By Maryam Hasan
Chinese authorities have sentenced the director of a Tibetan monastery in western China’s Qinghai province and two of his subordinates to between nine and 11 years in prison for “instigating” the self-immolation of another monk, according to local source.
The three monks belonged to Bongtak monastery in Themchen (in Chinese, Tianjun) county of Tsonub (Haixi) prefecture and were implicated in the death of Damchoe Sangpo, a 40-year-old monk who burned himself to death in February in protest against Chinese rule, the source said.
“The director of Bongtak monastery, Venerable Jamsem, was sentenced to nine years, while his subordinates Khendup and Samgyal were sentenced to 11 and 10 years, respectively,” said a resident of the area, who spoke on condition of anonymity.
In addition, the source said, a layman named Damchoe was rearrested by police for organizing a campaign to collect signatures from Tibetans in the Bongtak area calling on higher-level authorities to release eight monks detained in the aftermath of Damchoe Sangpo’s self-immolation.
The layman Damchoe, who is from Kharma in Themchen county, had been previously arrested for instigating Damchoe Sangpo’s self-immolation, but a Chinese lawyer had successfully argued in his defense and police released him from detention.
The layman is married with two children aged two and five years old, and has an 80-year-old mother.
“We local Tibetans were shocked by the extent of the Chinese restrictions, which even includes petitioning,” the source said.
The source said that the majority of the Bongtak monks had left the monastery following increased Chinese pressure.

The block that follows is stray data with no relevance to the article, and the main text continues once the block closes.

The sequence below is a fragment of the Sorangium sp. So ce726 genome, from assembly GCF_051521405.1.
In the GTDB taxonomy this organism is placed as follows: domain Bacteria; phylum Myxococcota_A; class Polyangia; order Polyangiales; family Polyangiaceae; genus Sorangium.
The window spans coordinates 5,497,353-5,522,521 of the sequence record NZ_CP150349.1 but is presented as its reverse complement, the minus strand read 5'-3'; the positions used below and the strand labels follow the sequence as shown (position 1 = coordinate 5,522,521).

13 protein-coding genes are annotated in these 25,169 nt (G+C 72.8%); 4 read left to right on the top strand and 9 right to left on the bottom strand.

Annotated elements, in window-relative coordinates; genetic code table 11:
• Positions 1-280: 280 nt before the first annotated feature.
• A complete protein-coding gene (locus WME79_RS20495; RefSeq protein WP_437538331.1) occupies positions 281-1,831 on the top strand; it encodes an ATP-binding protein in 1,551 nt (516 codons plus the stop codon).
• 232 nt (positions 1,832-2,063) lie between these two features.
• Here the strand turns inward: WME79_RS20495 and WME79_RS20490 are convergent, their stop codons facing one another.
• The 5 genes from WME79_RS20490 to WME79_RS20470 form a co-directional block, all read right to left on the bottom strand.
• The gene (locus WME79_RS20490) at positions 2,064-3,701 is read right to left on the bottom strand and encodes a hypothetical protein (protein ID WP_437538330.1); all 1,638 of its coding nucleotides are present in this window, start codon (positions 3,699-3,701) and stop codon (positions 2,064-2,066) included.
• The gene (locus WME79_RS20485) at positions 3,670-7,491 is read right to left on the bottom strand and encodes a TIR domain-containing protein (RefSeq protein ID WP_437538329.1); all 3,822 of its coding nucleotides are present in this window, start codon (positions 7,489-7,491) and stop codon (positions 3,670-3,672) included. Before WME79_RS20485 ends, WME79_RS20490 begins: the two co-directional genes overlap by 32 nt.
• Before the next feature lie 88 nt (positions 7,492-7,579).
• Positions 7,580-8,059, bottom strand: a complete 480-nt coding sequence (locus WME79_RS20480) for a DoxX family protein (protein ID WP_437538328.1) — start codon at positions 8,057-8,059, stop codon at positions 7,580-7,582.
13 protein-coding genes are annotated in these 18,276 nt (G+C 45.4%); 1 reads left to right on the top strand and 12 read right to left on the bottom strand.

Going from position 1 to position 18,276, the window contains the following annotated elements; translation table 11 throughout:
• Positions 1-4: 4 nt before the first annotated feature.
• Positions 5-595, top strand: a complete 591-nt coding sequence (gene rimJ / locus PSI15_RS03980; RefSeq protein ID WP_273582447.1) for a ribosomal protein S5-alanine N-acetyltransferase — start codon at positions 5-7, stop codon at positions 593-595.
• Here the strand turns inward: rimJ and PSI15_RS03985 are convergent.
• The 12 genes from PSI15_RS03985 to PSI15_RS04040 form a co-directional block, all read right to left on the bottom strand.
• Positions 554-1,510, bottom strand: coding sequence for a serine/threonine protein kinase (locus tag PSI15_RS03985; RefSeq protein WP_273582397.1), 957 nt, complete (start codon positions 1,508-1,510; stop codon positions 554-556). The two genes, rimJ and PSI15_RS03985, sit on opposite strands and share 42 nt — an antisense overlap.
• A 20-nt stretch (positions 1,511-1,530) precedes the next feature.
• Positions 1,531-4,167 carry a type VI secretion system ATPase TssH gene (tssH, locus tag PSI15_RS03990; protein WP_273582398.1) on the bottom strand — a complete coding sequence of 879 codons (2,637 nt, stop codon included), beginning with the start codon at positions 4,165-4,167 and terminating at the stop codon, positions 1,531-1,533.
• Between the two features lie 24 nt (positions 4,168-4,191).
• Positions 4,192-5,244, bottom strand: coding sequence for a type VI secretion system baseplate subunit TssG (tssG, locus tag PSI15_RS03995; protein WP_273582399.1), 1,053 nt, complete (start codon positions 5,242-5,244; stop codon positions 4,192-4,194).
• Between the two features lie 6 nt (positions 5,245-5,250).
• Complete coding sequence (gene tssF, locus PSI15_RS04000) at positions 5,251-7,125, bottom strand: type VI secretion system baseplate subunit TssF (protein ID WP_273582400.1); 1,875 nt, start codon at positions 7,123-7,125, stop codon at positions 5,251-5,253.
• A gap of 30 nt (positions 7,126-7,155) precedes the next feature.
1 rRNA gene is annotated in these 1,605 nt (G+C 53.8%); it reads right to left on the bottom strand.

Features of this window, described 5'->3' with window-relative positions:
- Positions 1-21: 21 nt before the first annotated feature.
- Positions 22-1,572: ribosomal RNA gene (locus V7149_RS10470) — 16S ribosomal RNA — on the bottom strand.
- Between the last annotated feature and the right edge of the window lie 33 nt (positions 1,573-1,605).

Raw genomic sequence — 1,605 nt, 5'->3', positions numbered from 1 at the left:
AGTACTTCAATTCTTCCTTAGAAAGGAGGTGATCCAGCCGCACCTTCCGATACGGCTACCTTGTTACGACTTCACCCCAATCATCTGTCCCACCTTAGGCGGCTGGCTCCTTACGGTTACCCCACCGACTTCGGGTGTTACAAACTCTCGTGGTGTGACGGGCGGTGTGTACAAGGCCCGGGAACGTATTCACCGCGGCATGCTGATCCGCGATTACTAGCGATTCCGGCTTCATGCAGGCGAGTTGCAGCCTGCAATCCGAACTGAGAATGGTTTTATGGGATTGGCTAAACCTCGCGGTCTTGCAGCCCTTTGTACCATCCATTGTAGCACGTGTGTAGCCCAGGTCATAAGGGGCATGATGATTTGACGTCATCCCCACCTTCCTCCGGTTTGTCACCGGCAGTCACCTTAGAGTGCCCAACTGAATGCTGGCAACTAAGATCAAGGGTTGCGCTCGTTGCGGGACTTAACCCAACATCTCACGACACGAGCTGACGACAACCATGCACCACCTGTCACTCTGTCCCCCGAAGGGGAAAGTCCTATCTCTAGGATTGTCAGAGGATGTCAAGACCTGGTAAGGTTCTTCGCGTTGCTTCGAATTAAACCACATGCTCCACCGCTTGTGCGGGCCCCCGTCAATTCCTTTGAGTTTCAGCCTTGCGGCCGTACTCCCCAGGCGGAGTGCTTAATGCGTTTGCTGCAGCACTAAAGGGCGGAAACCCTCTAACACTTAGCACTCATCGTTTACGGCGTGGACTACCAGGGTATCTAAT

“Another 10 young Tibetan monks are still detained in Themchen county and the county police said they would only be released if they agree to disrobe,” the source said.
“Currently, two China loyalist monks have been put in charge of Bongtak monastery, while another monk … was pressured to take a high-level position there, but disrobed to escape the appointment.”
Damchoe Sangpo set himself ablaze on Feb. 17 after protesting Chinese security intrusions at the Bongtak monastery.
He had objected to the cancelling by Chinese authorities of a traditional prayer festival at the monastery and to the presence of Chinese security forces.
Chinese security measures had already been tightened at Bongtak following an earlier protest by a monk protesting mining in the area.
Damchoe Sangpo was the 22nd confirmed self-immolation by Tibetans protesting Chinese policies and rule in Tibetan regions since February 2009.
On June 27, a Tibetan woman reportedly named Dekyi Choezom, and believed to be around 40 years old, set herself on fire in Qinghai province’s Yulshul (Yushu) county, bringing to 42 the number of Tibetans who have self-immolated since the wave of fiery protests began.
She was reportedly among a group of 70 families protesting being evicted from land seized to make way for new government offices in the aftermath of a massive earthquake in 2010.
Nearly all of the self-immolations have taken place in Tibetan-populated provinces in western China as Tibetans challenge Chinese policies which they say have robbed them of their rights.
The first self-immolation protest in Tibet’s capital Lhasa was reported in May when two young Tibetan men set themselves ablaze in a central square in the heavily guarded city.
Reported by Takla Gyal for RFA’s Tibetan service. Translated by Dorjee Damdul. Written in English by Joshua Lipes.